He did say that when it's poured, it's important that the mesh be in the center of the thickness of the slab. There are little spacers that hold it off the ground and while it's being poured, they should periodically lift the mesh so it's surrounded by concrete.

FWIW, this is how he intends to have our driveway done when we build our house in Maryland. Hope this helps.
#8
Old 04-23-2002, 02:30 PM
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How was the concrete slab built at your previous house? Mesh or rebar? How long did you have it? Was there any cracking?

I think just as important as the concrete will be the make-up and compaction of the base material that the slab sits on. Bad or poorly-compacted material will heave or shrink, creating voids under the slab. This will allow the concrete to crack and heave. Since both of your contractors come highly recommended, I'd guess this won't be a problem for you.

Another advantage of concrete is that you can add pigment and texture. A contractor can even press rubber stamps into the surface of wet concrete to make it look like tile or flagstones (if he has the right equipment, of course). Pretty cool when done right, and it's probably not too expensive an option to add.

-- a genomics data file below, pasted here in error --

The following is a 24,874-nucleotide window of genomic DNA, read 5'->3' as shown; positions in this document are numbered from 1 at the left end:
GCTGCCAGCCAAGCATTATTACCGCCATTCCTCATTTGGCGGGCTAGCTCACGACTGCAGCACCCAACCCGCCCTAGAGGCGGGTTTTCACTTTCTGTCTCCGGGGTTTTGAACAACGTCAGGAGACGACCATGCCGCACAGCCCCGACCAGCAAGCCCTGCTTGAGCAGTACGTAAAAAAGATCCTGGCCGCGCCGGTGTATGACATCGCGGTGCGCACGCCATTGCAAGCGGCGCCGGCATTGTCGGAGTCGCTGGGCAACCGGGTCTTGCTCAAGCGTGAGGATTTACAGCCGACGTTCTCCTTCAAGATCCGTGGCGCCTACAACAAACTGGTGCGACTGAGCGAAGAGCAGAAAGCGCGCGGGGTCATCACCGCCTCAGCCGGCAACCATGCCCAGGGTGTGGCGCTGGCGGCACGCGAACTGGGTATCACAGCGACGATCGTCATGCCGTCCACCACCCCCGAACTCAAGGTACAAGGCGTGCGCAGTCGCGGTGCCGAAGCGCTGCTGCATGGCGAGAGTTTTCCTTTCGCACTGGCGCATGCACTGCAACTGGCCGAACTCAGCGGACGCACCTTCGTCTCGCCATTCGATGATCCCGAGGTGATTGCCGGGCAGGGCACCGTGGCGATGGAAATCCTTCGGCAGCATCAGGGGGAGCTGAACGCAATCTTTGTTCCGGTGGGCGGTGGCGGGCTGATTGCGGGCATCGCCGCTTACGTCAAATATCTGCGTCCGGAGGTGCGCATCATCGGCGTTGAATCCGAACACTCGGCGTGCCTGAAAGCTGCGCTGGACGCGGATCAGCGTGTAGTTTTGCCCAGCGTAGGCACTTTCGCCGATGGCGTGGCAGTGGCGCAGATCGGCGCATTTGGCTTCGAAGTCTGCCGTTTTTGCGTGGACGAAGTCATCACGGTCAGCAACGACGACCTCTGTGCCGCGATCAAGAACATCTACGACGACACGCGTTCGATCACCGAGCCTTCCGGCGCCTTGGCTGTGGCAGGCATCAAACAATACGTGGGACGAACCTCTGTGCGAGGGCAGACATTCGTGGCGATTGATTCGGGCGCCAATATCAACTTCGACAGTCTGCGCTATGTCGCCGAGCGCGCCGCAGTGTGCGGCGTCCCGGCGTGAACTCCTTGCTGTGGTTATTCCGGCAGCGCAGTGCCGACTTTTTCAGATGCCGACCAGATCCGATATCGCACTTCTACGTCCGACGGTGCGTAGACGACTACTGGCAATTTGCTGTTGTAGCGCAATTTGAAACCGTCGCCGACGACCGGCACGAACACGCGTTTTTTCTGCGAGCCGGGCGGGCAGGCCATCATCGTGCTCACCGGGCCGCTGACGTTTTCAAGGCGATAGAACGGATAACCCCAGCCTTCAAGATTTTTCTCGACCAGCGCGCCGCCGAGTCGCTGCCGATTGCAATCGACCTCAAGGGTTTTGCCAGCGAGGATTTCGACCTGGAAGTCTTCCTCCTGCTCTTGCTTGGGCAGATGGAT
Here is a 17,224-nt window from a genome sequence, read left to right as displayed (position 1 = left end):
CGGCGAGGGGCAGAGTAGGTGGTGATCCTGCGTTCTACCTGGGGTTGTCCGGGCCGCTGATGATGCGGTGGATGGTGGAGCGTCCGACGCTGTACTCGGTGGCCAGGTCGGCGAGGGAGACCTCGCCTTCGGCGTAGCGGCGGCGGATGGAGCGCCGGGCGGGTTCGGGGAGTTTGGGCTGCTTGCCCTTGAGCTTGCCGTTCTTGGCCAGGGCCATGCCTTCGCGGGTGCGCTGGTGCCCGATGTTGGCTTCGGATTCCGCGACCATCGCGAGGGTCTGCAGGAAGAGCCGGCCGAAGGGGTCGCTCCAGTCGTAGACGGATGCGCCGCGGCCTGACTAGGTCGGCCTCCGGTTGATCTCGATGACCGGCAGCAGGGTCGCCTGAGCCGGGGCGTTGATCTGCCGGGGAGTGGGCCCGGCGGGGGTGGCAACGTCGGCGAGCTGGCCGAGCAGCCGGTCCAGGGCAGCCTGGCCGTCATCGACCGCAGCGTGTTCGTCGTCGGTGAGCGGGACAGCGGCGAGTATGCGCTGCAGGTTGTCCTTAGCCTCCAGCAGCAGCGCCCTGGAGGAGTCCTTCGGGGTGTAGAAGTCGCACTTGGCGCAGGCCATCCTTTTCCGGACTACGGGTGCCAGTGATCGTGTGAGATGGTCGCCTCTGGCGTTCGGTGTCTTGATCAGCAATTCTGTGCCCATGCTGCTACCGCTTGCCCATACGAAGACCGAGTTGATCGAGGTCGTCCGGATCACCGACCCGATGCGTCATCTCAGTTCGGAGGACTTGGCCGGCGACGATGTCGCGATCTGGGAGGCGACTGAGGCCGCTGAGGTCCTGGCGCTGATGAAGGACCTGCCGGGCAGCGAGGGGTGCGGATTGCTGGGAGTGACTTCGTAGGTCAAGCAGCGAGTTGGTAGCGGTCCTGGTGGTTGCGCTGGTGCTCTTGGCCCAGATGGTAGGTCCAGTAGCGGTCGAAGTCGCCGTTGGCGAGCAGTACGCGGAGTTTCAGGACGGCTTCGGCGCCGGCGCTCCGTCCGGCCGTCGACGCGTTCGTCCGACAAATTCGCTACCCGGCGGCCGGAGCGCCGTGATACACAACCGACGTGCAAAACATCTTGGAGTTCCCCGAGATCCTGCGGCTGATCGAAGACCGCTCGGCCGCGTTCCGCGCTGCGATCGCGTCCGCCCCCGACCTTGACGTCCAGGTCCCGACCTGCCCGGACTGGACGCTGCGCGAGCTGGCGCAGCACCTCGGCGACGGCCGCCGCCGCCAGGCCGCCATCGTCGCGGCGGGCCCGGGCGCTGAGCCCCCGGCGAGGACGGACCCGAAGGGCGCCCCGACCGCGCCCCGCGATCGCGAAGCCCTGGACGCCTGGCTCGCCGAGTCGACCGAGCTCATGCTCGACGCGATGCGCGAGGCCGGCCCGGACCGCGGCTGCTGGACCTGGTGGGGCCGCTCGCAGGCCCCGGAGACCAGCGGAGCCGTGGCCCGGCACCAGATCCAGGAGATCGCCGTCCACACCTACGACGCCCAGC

The pattern can even hide any future cracks, because the low points in the pattern (between the "stones", so to speak) will act as stress relievers, like the seams in a concrete sidewalk.

Have you considered either of these things?
#9
Old 04-23-2002, 02:39 PM
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Concrete slabs crack. Concrete slabs really crack in Chicago. Nothing will prevent this. What you want is to keep the cracks from spreading and the surface from becoming uneven. Wire mesh does this better.